Harris Expedition 1966
Leader:- Alan Bateman
Officers:- David Evans, Chris Gascoine-Hart, Steven Harris. Ken Hunter, Gavin McPherson, Chris Ross, Liam Strong.
Boys:- Bill Abel, Nigel Broughton, Tony Cardew, Stephen David, Kim Donaldson. David Doyle, James Edwards,
Martin Gerrish, Richard Graham, Ian Green, Richard Helliwell, Charles Humfrey, Charles Jackson, Andrew Jones,
Archie McKellar, Robert Morton. Oliver Mudford, Neil Munro, Oliver Parker, Michael Powell-Brett,
Graham Scothern. William Temple, Michael Venn, Hugh Williams.
Leader's Reports invariably manage to suggest a totally trouble free expedition, but it would be to give a very unbalanced report of Harris ‘66 if the need to tame adversity were not mentioned, because that represented one of the achievements of the expedition. Certainly we were granted fair weather throughout, except on the first and last nights when it mattered most and the wind blew and pulled the marquee out of the ground. Other gremlins included Black's or British Rail, for we had no marquee pegs, and it was small consolation that night to reflect that even their arrival would not have saved us in such peaty ground. All in all, it was fortunate that the expedition lasted for more than a week, and the evil spirits were able to perceive that the Schools Hebridean Society has apparently unlimited funds of endurance and spirit, and that all its members greatly love the Hebrides and their inhabitants. Rather than risk a signal and humiliating defeat at our hands, they swapped sides and for the last week the expedition was trouble-free. Indeed, the lull in the storm when we left lasted for only the necessary few hours, and visibility clamped right down again, which would have made it impossible for the boat to take us off. Oscar Wilde assumed that Providence can resist temptation by this time; perhaps, but Harris certainly disciplined her to some extent! Fundamentally the expedition was experimental, in that the chosen site was in the midst of a small crofting community of under twenty people. The settlement of Rhenigidale was chosen by two of the Society's more determined individualists over Easter, largely because it possessed that luxury of East Harris—level ground! The community itself is situated at the south-west end of Loch Seaforth, and is accessible by mountain track from Tarbert, although all the equipment had to be brought round by sea. The site itself was reasonably sheltered from all directions, and its beauty and isolation provided the charms to which old hands were already familiar. What was new was the question of the local people. Would it prove to be a hindrance in any way by not being the usual self-contained and independent camp, able to follow the whims of its own wishes?
Not bad considering the expedition was just on 50 years ago, and exactly what I'd hoped for, Archie had typed SHS into Google and found the site, now 50 years on we have photos of this trip.
Thanks everyone for your continued support, dig out those photos and help populate the rest of the expeditions.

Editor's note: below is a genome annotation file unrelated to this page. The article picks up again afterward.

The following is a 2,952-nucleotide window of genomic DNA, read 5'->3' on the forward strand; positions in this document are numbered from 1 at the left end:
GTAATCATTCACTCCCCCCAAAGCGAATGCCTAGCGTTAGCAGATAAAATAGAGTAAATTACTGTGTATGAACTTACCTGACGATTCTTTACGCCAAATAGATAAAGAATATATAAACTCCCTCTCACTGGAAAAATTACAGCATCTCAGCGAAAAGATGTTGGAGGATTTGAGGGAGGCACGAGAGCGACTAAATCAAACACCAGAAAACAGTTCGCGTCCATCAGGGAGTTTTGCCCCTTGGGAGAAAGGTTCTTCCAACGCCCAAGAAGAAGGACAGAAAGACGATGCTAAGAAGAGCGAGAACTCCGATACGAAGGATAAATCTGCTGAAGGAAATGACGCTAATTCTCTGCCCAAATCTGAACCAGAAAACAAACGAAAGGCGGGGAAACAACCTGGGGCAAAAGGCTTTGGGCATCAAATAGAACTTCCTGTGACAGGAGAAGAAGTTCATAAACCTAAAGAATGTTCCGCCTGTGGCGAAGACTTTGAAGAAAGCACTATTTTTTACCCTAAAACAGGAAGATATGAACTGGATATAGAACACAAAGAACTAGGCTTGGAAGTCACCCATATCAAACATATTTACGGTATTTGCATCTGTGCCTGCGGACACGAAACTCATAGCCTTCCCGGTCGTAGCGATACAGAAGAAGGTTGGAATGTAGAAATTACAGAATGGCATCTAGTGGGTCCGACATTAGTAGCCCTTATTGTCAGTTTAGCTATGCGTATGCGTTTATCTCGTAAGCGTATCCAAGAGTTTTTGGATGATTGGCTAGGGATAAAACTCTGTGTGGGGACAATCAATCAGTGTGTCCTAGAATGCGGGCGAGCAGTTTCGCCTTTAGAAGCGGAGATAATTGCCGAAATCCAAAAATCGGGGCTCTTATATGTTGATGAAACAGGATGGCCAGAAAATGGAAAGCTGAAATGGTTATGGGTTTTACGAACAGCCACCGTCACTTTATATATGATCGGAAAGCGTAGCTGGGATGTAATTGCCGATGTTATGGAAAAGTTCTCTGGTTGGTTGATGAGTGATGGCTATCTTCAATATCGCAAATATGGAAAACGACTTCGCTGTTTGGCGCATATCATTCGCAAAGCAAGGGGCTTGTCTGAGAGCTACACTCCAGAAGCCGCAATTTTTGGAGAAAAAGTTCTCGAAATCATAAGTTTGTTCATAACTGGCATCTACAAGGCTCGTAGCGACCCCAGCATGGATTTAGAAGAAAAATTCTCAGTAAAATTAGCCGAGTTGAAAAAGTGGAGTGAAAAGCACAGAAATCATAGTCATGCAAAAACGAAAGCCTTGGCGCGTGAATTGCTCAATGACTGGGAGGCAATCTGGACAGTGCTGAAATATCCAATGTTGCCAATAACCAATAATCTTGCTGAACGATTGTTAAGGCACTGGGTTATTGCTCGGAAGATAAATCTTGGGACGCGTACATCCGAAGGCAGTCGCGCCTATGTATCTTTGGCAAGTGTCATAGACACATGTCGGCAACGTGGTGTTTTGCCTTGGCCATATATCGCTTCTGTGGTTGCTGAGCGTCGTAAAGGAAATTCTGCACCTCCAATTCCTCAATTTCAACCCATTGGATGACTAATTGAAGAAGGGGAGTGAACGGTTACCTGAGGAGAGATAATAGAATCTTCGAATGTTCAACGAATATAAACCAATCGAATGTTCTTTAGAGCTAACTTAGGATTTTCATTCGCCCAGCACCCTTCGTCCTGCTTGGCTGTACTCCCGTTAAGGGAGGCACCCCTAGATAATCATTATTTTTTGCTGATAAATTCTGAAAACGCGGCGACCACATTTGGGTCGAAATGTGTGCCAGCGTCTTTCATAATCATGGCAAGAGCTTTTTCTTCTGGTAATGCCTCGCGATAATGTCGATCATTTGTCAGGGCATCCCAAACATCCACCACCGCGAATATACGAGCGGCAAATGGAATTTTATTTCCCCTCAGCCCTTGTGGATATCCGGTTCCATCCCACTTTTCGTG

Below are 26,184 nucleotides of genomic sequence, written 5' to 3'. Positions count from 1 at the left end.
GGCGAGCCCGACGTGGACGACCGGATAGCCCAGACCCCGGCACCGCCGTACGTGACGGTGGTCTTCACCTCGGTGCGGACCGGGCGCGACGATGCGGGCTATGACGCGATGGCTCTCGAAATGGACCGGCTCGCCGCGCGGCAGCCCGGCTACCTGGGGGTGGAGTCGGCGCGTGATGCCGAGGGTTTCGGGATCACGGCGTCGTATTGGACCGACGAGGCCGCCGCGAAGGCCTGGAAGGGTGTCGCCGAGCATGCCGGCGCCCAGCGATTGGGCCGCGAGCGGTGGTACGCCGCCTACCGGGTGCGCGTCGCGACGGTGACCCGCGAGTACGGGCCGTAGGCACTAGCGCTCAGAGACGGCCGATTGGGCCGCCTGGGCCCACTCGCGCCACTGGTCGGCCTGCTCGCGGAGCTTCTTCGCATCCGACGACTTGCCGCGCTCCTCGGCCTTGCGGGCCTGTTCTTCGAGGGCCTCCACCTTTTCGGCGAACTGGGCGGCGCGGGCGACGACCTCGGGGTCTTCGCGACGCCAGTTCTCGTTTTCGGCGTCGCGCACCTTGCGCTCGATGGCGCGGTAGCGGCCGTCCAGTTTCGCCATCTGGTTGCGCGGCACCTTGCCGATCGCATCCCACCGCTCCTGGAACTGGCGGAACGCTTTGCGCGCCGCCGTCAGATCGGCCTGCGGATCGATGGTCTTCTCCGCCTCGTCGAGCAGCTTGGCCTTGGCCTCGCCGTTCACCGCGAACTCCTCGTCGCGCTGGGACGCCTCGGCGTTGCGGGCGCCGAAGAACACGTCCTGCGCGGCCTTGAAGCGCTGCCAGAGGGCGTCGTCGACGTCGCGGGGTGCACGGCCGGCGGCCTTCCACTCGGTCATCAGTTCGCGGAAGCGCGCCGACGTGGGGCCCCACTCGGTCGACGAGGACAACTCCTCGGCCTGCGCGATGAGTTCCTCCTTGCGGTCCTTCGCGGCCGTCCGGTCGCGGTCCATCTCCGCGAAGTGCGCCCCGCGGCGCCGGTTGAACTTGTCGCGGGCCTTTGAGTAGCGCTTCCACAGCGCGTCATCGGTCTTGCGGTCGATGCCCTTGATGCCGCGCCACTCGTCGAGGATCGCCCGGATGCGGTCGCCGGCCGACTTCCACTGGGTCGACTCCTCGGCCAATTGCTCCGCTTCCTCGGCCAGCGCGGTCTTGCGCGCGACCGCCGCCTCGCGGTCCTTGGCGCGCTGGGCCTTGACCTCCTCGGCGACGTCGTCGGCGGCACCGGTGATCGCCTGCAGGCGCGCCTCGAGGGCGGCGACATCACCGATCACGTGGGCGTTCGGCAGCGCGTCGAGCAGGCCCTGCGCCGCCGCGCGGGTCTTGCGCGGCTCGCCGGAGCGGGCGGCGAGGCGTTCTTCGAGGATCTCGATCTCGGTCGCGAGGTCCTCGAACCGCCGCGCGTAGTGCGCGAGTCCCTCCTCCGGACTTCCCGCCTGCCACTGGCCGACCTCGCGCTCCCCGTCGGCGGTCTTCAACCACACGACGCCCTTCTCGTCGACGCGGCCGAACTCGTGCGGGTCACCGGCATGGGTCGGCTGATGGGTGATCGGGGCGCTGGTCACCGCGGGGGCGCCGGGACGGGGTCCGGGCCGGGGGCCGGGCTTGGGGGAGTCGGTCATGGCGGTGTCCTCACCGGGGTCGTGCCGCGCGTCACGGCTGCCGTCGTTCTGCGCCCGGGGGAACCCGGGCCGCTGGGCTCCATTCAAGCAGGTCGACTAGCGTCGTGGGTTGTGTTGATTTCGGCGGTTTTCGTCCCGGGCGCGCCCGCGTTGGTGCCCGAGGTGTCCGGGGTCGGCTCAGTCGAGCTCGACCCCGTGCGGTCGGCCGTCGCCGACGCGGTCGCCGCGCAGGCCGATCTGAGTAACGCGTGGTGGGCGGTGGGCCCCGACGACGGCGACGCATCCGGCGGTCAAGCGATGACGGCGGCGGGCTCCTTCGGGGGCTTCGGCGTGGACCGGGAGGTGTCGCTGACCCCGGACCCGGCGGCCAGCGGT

Certainly there were a few minor difficulties over trifling things such as water and wood, but these were generally solved easily and the basic truth is that to be part of a community added much worth to our life: all the time there was the contact between two very different cultures, both of whom respected and wanted to like the other. The result was that for two weeks we received every imaginable help and kindness from the crofters, and learnt much in helping them with hay cutting, peat carrying and all the other vital tasks of their near-subsistence existence. The effect of other values, and the results they had in all our lives, was well reflected in the second Sunday of camp. How we enjoyed that quiet day, following our own individual wishes and wants. Let those who will, rant against the Highland Sabbath: to us all, I feel, nothing seemed more natural, in such a routine life so close to nature, than to cast aside everyday cares and allow the Harris hills and sea to remain undisturbed. The message was clearly there for those who can experience it; to have shattered such peace by noise and commotion would have been thoughtless sacrilege. On matters more related to the Society as a whole, it seems right to view the third year expedition as having the responsibility of making the break between the "holiday" of junior camps and the serious project work of the senior expedition. I hope that everyone felt that Harris '66 created the atmosphere and opportunity in which all the boys were able to explore the various ways of passing the time and thereby getting maximum benefit from the Hebrides. Certainly everyone had the chance of a wide range of project work, and most took it! The sociologists and geographers amassed information galore about Rhenigidale and the immediate surroundings, including maps of the extensive lazy bed areas, many of which were still in use. Sociology in some ways involved us all, whereas botany was rather more a specialist task, but Ken Hunter not only picked incessant flowers, but also beautified the marquee and made some exciting finds in a part of the world so often regarded as barren and windswept. Trees were found in great numbers in parts, even occasionally with honeysuckle around them, and there seems to be a chance that we may have found a strawberry tree—previously unrecorded wild outside Ireland. The ornithologists had much to identify, and those who visited the lochan above camp where the red-throated diver and its chick were in residence throughout our stay, saw a sight few will forget. From such pacific past times, admiration must be expressed for Liam, who succeeded in allowing boys up rock-faces without a toe hold in sight, or so it seemed to a far-from-happy leader! Much of the rock around camp was rather crumbly, but the climbers were able to erect the tide pole for Steven, when he was not engaged in conducting the hydrography with naval discipline. Great work was done from the boat (how wonderful to have one at last!) and the art of charting the nation's waters engrossed us all. Rumours that the leader was incapable of reading a sextant can, of course, be discounted quickly as malicious gossip.